The Online Media Explosion – What’s Still Missing


Over the past few years, a plethora of UGC (User-Generated Content) sites have sprouted up and exploded onto the Web. Overall, these are wonderful and progressive technological inventions. In one way or another, they all serve to streamline our information-seeking processes so that we can get to the content we want – be it a recommended news article, a friend’s photo, or a viral video clip – faster and with less expended effort.

Here is just a quick list of these 2.0 sites that are most well-known to me:

Video: YouTube, Vimeo, Imeem, Revver, vSocial, Tubearoo; Photo: Flickr, Picasa, Shutterfly, Snapfish, SmugMug; Chat: AIM, iChat, Skype, Yahoo, MSN, Google; Blogs: Blogger, WordPress, TypePad; Bookmarking: Digg,, Reddit, StumbleUpon, Furl, Spurl, Ma.gnolia; Networking: Facebook, MySpace, Ning, LinkedIn, Doostang, Xing, MEETin, Tribe, Ziggs; Bookmarking AND Networking: Mixx, Bebo, Gather; Randomness: Squidoo, 43things

If you look at the idea behind any of these sites, it’s usually an excellent one. YouTube is a go-to place for a video clip about anything; Flickr organizes and stores everyone’s photos for free; AIM lets you chat without having to pick up the phone; Digg tells you what’s worth reading based on how many other people already said it was worth reading; and Facebook is like a file cabinet with a chock-full folder for each of the 500 people you have met and connected with in the past several years. I love all of these sites, along with many of their uniquely featured competitors, and wouldn’t want to live without them.

The problem is that, with the rise of these new-wave sites, my mind, my Bookmarks menu, and my hard-drive are a-clutter each day with the 30 additional virtual places I need to go in order to keep up with the news, my social life, and my good-media-for-procrastination (photos, videos, blogs) collection. I’ve got messages to check in gmail, facebook, and my blog; my mom needs me to re-upload the photos I shared through Snapfish onto KodakGallery (meanwhile I’m signing in to Flickr where another friend just posted his); I want to put a MIXTT promotional video on the web, which means I need to submit it to 10 sites besides YouTube if I really want to be thorough; I’ve got to check out at least TechCrunch, Technorati, Mashable, and Digg, let alone 7 different online personals industry blogs, to be up on the latest news relevant to my business; and I’ve got Skype, G-chat, and iChat simultaneously running so that I can be in touch with the various people who have each chosen those separate chat services.

It’s no wonder that last night, my computer and I simultaneously crashed. My 4 year-old iBook, with 8 applications and 17 Firefox windows open, fell into its comatose state. (It’s actually sort of cute. It goes into sleep mode, where the screen is black, the drive stops whirring, and the only sign of life is a little white light “breathing” off and on. It will neither be woken up nor turned off via the usual commands). Of course I am projecting my mentality onto a machine – a ridiculous thing to do – but it really feels as though it is saying, “Enough already! Chill the f*** out or I’m going on strike!”.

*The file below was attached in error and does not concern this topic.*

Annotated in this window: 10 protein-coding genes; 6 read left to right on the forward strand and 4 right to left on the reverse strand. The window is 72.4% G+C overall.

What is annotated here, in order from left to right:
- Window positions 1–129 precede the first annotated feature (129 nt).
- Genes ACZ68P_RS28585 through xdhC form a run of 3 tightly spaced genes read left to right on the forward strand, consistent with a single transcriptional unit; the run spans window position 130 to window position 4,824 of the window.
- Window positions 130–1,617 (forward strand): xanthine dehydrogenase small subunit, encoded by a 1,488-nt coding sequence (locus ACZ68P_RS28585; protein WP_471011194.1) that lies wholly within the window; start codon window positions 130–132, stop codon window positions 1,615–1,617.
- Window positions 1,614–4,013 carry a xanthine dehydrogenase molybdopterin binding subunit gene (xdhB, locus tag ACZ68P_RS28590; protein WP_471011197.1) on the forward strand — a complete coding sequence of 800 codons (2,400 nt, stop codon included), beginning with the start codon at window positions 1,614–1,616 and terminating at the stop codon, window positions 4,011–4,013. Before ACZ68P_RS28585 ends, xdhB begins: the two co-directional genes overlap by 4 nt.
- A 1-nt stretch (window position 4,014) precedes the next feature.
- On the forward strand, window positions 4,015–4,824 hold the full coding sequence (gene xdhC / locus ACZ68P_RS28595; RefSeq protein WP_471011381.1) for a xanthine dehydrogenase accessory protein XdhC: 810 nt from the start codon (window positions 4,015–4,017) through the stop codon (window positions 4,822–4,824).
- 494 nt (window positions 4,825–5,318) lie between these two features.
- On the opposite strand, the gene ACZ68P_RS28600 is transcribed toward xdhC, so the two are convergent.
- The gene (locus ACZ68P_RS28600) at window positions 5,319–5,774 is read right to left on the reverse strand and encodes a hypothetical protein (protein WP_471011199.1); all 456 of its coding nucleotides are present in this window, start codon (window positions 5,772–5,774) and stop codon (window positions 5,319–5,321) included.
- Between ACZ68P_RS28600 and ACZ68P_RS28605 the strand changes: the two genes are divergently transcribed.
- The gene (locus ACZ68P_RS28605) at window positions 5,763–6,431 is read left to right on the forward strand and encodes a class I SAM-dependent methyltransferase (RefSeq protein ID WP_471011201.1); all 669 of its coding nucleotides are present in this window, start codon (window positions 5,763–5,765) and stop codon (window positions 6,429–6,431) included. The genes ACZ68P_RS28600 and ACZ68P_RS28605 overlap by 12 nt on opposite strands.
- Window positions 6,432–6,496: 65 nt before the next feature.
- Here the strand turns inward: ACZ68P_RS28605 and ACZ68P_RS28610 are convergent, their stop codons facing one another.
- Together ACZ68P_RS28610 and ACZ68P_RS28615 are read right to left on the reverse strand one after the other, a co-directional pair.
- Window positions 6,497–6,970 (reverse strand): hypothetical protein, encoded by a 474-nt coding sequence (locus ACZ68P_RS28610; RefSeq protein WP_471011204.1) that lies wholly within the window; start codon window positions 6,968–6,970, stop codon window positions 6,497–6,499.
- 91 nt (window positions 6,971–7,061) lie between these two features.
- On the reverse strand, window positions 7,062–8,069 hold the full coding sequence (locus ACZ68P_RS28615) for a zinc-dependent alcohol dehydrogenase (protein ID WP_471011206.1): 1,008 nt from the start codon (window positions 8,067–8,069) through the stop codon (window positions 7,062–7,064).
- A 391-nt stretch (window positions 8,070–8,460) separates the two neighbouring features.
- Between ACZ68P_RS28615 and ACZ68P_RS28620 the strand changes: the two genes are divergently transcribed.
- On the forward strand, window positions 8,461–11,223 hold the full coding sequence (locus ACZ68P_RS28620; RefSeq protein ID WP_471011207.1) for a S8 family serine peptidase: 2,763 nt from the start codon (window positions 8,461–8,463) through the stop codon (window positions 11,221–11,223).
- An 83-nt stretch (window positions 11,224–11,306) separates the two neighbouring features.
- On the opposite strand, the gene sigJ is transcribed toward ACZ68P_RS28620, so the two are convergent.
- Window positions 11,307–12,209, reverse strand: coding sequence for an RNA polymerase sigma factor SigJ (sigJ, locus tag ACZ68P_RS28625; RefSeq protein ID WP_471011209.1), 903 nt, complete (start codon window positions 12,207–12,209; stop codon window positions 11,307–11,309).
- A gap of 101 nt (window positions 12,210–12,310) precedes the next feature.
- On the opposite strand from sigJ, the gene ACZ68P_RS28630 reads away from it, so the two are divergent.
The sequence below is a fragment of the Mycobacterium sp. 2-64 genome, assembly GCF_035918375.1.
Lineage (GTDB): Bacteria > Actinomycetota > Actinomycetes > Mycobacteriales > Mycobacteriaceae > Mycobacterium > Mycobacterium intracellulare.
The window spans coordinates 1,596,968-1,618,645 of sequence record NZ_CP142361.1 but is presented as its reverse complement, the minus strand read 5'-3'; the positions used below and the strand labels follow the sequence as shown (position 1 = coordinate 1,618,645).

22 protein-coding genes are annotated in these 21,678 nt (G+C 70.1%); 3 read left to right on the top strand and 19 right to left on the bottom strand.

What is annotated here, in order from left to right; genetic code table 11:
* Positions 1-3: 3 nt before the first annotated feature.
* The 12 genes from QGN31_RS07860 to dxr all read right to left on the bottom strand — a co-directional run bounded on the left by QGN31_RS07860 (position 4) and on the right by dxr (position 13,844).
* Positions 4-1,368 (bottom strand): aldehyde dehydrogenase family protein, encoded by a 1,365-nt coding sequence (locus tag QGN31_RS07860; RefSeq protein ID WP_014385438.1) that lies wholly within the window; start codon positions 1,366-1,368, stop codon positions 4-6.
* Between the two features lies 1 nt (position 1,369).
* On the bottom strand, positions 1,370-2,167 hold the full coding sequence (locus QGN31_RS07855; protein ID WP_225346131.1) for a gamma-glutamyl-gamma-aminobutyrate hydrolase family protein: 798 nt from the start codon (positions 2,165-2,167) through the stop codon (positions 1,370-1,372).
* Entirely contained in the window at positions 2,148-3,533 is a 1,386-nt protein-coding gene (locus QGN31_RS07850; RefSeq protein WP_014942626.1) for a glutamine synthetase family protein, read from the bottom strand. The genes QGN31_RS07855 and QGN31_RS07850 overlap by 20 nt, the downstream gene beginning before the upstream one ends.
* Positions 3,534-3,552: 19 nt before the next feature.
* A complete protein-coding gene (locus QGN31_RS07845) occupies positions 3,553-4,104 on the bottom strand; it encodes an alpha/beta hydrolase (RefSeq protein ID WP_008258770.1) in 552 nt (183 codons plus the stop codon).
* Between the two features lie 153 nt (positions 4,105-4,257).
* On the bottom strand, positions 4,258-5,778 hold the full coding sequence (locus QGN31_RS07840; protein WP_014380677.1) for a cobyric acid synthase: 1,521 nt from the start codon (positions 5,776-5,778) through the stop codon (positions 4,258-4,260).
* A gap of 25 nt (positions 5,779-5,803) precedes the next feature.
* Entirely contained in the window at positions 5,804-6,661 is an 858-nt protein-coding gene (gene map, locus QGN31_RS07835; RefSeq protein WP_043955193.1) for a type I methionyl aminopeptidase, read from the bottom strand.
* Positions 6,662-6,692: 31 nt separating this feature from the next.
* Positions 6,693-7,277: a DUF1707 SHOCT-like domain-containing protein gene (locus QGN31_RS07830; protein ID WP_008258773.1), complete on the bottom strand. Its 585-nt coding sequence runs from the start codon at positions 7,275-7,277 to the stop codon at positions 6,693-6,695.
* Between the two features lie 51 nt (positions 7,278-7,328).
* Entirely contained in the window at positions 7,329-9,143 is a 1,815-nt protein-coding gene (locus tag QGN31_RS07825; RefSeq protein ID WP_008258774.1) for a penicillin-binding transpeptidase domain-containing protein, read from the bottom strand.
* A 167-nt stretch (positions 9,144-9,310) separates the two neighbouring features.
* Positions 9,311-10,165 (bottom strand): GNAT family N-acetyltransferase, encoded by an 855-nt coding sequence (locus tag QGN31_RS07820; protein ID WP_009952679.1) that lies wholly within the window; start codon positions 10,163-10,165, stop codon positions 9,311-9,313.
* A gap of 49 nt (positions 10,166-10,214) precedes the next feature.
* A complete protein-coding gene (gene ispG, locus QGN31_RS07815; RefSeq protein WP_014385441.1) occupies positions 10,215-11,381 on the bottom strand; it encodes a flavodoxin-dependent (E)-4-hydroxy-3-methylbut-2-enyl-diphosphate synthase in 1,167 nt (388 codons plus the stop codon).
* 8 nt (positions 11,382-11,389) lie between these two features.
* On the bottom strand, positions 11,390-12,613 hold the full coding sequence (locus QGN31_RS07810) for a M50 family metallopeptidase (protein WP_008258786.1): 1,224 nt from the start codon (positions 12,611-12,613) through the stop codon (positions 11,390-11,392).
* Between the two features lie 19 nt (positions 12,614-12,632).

So I took my little iBook’s protest as I sign that I, too, needed to step away for a while, and fell into a similarly comatose state (in spite of the drum circle that was ensuing on my roof – a perk of living in Buenos Aires, subject for another entry).

To return to the point – there are many great social mediums online, but the industry is lagging in terms of connecting them all. Meebo is a rare front-runner in this field – a site that enables users to synthesize their various modes of chat and communicate with their buddies from AIM, Yahoo Messenger, Google Talk, and many others all from one place. ShareThis is working toward a similar unification goal in the bookmarking field, but presents an advantage more from the publisher’s angle than from the consumer’s. As for photos, videos, blogs, networking, and everything else – I can’t think of a product that helps to unify the many streams of information in which I have stock. My photos and peers’ photos are hopelessly sprawled across Flickr, Picassa, Snapfish, Shutterfly, SmugMug, and Facebook; my professional contacts split between LinkedIn and Doostang; I can’t invite Blogger friends to join my community on WordPress . . . I could go on, but no need for overkill.

All this to say that, I think there is major market opportunity for the kinds of products and services that streamline our scattered streamlining processes. For example, imagine a photo management service that let you upload your photos one time, to one place, and then automated its distribution to the rest of the photo sites you and your peers use. Or a professional networking site that fed your resume and network connections through to LinkedIn, Doostang, and Xing. I’d be on those in a second.

This is my invitation to anyone who wants to start a Web 2.0 company but can’t think of an idea that hasn’t already been done: Take a heavily saturated section of the field and create something that unifies its parts. Remind us of the original philosophies behind Web 2.0 – that it is a tool to help us better connect.


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